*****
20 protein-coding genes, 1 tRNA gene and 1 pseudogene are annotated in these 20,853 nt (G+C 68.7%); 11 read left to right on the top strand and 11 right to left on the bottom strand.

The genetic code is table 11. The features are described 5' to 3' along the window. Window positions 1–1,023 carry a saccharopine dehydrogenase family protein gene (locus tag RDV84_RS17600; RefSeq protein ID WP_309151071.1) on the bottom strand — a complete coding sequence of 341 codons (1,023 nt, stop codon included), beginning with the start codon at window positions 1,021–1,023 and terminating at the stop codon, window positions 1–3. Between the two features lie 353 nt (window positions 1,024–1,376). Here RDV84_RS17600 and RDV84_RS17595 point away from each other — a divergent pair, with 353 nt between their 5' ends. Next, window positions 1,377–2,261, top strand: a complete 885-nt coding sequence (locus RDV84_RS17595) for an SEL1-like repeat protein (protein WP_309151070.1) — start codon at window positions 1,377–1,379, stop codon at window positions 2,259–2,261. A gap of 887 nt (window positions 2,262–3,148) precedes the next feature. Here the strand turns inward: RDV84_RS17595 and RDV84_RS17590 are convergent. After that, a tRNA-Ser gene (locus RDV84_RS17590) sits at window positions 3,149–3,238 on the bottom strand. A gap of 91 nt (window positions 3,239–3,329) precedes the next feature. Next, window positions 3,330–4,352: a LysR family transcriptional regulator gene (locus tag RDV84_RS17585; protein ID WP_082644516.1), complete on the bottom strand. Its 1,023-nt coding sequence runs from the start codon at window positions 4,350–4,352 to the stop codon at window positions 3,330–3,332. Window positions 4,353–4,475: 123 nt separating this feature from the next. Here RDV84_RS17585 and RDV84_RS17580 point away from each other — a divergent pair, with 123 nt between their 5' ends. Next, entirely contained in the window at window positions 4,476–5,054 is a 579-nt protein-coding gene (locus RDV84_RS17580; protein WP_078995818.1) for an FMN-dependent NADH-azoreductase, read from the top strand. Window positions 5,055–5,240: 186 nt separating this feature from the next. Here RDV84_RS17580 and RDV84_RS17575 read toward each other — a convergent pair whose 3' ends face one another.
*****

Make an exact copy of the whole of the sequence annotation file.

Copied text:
20 protein-coding genes, 1 tRNA gene and 1 pseudogene are annotated in these 20,853 nt (G+C 68.7%); 11 read left to right on the top strand and 11 right to left on the bottom strand.

The genetic code is table 11. The features are described 5' to 3' along the window. Window positions 1–1,023 carry a saccharopine dehydrogenase family protein gene (locus tag RDV84_RS17600; RefSeq protein ID WP_309151071.1) on the bottom strand — a complete coding sequence of 341 codons (1,023 nt, stop codon included), beginning with the start codon at window positions 1,021–1,023 and terminating at the stop codon, window positions 1–3. Between the two features lie 353 nt (window positions 1,024–1,376). Here RDV84_RS17600 and RDV84_RS17595 point away from each other — a divergent pair, with 353 nt between their 5' ends. Next, window positions 1,377–2,261, top strand: a complete 885-nt coding sequence (locus RDV84_RS17595) for an SEL1-like repeat protein (protein WP_309151070.1) — start codon at window positions 1,377–1,379, stop codon at window positions 2,259–2,261. A gap of 887 nt (window positions 2,262–3,148) precedes the next feature. Here the strand turns inward: RDV84_RS17595 and RDV84_RS17590 are convergent. After that, a tRNA-Ser gene (locus RDV84_RS17590) sits at window positions 3,149–3,238 on the bottom strand. A gap of 91 nt (window positions 3,239–3,329) precedes the next feature. Next, window positions 3,330–4,352: a LysR family transcriptional regulator gene (locus tag RDV84_RS17585; protein ID WP_082644516.1), complete on the bottom strand. Its 1,023-nt coding sequence runs from the start codon at window positions 4,350–4,352 to the stop codon at window positions 3,330–3,332. Window positions 4,353–4,475: 123 nt separating this feature from the next. Here RDV84_RS17585 and RDV84_RS17580 point away from each other — a divergent pair, with 123 nt between their 5' ends. Next, entirely contained in the window at window positions 4,476–5,054 is a 579-nt protein-coding gene (locus RDV84_RS17580; protein WP_078995818.1) for an FMN-dependent NADH-azoreductase, read from the top strand. Window positions 5,055–5,240: 186 nt separating this feature from the next. Here RDV84_RS17580 and RDV84_RS17575 read toward each other — a convergent pair whose 3' ends face one another.